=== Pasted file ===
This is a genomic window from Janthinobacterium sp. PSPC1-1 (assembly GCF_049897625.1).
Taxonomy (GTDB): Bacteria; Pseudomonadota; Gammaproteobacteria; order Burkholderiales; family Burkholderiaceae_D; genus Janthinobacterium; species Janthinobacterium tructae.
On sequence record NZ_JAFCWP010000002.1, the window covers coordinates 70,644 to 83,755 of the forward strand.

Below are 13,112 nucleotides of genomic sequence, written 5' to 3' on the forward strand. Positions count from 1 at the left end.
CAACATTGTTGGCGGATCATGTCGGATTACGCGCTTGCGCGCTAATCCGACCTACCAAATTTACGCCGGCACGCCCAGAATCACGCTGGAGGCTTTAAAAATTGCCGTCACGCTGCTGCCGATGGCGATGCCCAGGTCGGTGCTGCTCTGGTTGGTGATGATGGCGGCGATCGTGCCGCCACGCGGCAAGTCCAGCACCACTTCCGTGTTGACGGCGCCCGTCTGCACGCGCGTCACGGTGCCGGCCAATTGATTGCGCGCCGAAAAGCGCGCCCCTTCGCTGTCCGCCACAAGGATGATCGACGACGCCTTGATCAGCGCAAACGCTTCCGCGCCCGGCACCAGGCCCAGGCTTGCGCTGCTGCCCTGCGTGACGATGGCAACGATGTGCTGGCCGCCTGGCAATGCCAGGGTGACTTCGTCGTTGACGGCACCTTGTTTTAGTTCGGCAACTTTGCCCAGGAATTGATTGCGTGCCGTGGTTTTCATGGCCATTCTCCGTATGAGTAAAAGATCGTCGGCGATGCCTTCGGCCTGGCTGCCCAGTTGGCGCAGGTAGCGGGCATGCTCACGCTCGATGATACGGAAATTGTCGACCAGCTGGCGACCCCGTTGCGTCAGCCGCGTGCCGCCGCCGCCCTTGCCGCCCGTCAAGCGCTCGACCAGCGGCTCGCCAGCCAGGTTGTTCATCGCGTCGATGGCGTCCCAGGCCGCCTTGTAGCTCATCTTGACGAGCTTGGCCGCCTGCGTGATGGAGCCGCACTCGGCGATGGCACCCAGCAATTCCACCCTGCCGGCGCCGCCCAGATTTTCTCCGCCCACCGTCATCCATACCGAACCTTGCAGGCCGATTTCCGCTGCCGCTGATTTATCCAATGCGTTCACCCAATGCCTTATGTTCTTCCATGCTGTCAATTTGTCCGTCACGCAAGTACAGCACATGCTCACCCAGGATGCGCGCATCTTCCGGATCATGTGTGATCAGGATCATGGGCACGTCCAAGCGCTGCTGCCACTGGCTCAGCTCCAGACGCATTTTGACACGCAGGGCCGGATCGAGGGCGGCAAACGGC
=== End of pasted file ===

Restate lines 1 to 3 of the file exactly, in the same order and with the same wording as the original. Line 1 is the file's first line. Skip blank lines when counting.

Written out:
This is a genomic window from Janthinobacterium sp. PSPC1-1 (assembly GCF_049897625.1).
Taxonomy (GTDB): Bacteria; Pseudomonadota; Gammaproteobacteria; order Burkholderiales; family Burkholderiaceae_D; genus Janthinobacterium; species Janthinobacterium tructae.
On sequence record NZ_JAFCWP010000002.1, the window covers coordinates 70,644 to 83,755 of the forward strand.